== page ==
Parkinson’s disease and ALS can cause difficulties in movement and are both known to be progressive neurological diseases.
ALS is part of a cluster of disorders known as motor neuron diseases that involve gradual degeneration and death of motor neurons. In a healthy individual, messages from motor neurons in the brain are transmitted to the motor neurons in the spinal cord and sent to the particular muscles. In ALS, this communication degenerates and cells begin to die. As a result, the message that is transmitted is incomplete. Unable to function, the muscles begin to weaken and waste away over time. Eventually, communication from the brain to muscles is lost completely.
In its early stage, ALS – also known as Lou Gehrig’s disease – may appear as Parkinson’s disease, which is also a neurological disease similar to ALS. Here we will outline the causes, symptoms, and treatment options for both ALS and Parkinson’s disease to help you understand the differences between the two.
One million Americans live with Parkinson’s disease. The average cost of Parkinson’s disease including treatment, lost work wages, and social security payments is $25 billion annually in the U.S.
It is not clear how many people are affected by ALS, but the estimates range between 12,000 and 15,000. Doctors tell roughly 5,000 patients annually that they have ALS. Records on ALS have not been well kept across the country, so estimates may fall way below the actual rates. Common age of ALS diagnosis is between 55 and 75, and life expectancy is anywhere between two and five years after the onset of symptoms. Longevity in ALS is strongly linked to a person’s age. Younger individuals with ALS tend to live longer than those diagnosed at an older age.
Parkinson’s disease and ALS are a lot more similar than you may think. The two neurological diseases share neurons that are highly sensitive to stress, misfolded proteins and reduced protein recycling, toxic proteins that spread from neuron to neuron, and neuroinflammation which is triggered by the immune system and aggravates the condition.
These commonalities between ALS and Parkinson’s disease allow researchers to better hone in on more effective treatments for both diseases.
Parkinson’s disease typically begins with tremors, followed by muscle stiffness, difficulty standing or walking, changes in speech, slow movements, impaired posture and balance, loss of automatic movements, and writing changes.
Signs and symptoms of ALS include slurred speech, hoarseness, difficulty swallowing, emotional liability (involuntary laughing or crying), loss of tongue muscle contour, excess saliva, difficulty breathing, limp muscles or flaccid weakness, muscle wasting, and twitching.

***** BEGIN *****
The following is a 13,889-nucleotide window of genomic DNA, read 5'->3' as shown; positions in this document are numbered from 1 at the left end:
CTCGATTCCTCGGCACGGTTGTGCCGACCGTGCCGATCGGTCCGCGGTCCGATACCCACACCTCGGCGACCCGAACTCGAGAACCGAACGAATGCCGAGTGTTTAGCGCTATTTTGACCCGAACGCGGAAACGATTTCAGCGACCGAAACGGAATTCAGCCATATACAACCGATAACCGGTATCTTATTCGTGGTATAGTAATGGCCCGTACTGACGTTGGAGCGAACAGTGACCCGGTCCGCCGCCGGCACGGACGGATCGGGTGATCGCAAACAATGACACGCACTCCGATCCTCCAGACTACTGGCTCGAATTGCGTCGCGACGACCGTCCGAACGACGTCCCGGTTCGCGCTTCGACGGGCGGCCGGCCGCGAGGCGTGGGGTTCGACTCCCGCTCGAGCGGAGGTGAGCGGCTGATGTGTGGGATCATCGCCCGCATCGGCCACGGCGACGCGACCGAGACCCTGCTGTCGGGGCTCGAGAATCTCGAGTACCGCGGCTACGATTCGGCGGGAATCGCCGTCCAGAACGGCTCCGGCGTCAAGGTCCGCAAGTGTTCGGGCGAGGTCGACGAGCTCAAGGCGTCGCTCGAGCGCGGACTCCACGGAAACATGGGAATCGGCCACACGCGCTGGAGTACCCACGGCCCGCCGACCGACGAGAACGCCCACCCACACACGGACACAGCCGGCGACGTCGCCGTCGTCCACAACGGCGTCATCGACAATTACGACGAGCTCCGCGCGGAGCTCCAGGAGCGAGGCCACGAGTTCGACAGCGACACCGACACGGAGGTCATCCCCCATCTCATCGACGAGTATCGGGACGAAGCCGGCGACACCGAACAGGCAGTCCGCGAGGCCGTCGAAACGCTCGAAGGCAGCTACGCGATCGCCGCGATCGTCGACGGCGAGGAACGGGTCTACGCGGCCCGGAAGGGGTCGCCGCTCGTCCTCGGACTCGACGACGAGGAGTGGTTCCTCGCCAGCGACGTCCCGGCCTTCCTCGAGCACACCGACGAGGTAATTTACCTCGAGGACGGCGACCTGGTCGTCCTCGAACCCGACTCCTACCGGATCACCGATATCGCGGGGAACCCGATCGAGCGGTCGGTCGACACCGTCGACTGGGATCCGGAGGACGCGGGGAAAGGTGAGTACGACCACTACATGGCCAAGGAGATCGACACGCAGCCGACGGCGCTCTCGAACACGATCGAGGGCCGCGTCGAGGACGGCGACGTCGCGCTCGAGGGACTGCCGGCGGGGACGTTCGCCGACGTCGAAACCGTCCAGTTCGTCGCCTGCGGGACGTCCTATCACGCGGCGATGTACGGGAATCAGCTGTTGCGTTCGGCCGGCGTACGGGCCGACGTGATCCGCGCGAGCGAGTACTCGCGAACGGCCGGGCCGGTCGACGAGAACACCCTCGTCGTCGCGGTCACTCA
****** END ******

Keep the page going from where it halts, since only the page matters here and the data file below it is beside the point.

In the early stages of the disease, ALS patients may notice that performing regular everyday tasks has become more challenging. For example, they may experience difficulty climbing steps or getting up from a chair. Symptoms may first begin on one side of the body, but as the condition progresses, they spread to both sides.
As you can see, ALS and Parkinson’s disease share symptoms associated with the negative impact of both conditions on movement and muscle function.
When certain nerve cells in the brain begin to die or break down that is what causes Parkinson’s disease, but why this occurs is unclear. Some factors that contribute to nerve cell death include genetics as specific gene mutations have been identified to contribute to Parkinson’s disease, environmental factors such as exposure to certain toxins, the presence of Lewy bodies in the brain, as well as alpha-synuclein found in Lewy bodies.
There are many unanswered questions about ALS, including the root cause. What we do know is that nerve cells that control the movement of muscles gradually die in ALS patients.
Researchers around the world continue to investigate the possible causes of ALS, including whether the immune system plays a role in attacking the body cells, potentially killing nerve cells. Scientists are examining chemical imbalance and trying to determine if proteins in people with ALS are being incorrectly processed by nerve cells.